The difference between bad retail mortgage loans and bad commercial loans is about 25 years. Commercial real estate loans usually have five to seven year maturities. This meant that an avalanche of loans began maturing in 2010 and will not peak until 2013. With $1.2 trillion of loans coming due between 2010 and 2013, disaster for the Wall Street Too Big To Fail banks awaited if the properties were valued honestly. A perfect storm of declining property values and plunging cash flows for developers should have resulted in enormous losses for Wall Street banks and their shareholders, resulting in executives losing not only their obscene bonuses but even their jobs. Imagine the horror for the .01%.
The fact is that commercial property prices are currently 42% below the 2007 – 2008 peak. The slight increase in the national index is solely due to strong demand for apartments, as millions of Americans have been kicked out of their homes by Wall Street bankers using fraudulent loan documentation to foreclose on them. The national index has recently resumed its fall. Industrial and retail properties are leading the descent in prices according to Moodys. The master plan of extend and pretend was implemented in 2009 and three years later commercial real estate prices are 10% lower, after the official end of the recession.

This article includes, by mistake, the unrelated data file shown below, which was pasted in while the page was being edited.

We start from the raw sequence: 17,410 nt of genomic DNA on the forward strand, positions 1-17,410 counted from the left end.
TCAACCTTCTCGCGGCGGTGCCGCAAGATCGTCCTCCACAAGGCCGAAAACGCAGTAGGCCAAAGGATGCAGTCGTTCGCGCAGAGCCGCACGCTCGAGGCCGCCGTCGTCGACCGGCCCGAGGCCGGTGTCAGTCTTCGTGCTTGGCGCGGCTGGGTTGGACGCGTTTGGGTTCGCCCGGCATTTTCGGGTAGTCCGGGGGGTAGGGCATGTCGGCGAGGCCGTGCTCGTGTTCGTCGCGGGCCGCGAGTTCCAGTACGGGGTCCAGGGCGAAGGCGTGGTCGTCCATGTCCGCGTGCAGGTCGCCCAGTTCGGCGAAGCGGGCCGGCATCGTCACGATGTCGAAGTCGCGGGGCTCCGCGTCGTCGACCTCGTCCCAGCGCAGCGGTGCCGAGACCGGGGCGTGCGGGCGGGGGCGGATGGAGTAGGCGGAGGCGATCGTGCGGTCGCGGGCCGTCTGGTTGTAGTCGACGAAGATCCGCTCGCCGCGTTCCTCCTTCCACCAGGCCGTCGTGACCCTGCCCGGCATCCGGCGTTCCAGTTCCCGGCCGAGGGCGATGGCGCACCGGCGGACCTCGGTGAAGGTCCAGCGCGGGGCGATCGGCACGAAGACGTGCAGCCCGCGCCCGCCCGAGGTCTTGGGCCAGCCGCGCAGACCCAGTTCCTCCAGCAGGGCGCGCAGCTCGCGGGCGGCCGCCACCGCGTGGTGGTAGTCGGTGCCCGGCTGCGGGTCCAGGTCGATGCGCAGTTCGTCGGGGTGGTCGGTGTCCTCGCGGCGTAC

Part one of the “extend and pretend” plan has failed. Part two anticipated escalating developer cash flows as the economy recuperated, Americans resumed spending like drunken sailors and retailers began to rake in profits at record levels again. Reality has interfered with their desperate last ditch gamble. Office vacancies remain at 17.3%, close to 20 year highs, as 12.3 million square feet of new space came to market in 2011. Vacancies are higher today than they were at the end of the recession in December 2009. The recovery in cash flow has failed to materialize for commercial developers. Strip mall vacancies at 11% remain stuck at 20 year highs. Regional mall vacancies at 9.2% linger near all-time highs. Vacancies remain elevated, with no sign of decreasing. Despite these figures, an additional 4.9 million square feet of new retail space was opened in 2011. The folly of this continued expansion will be revealed as bricks and mortar retailers are forced to close thousands of stores in the next five years.
It is clear the plan put into place three years ago has failed. Extending and pretending doesn’t service the debt. Only cash flow can service debt.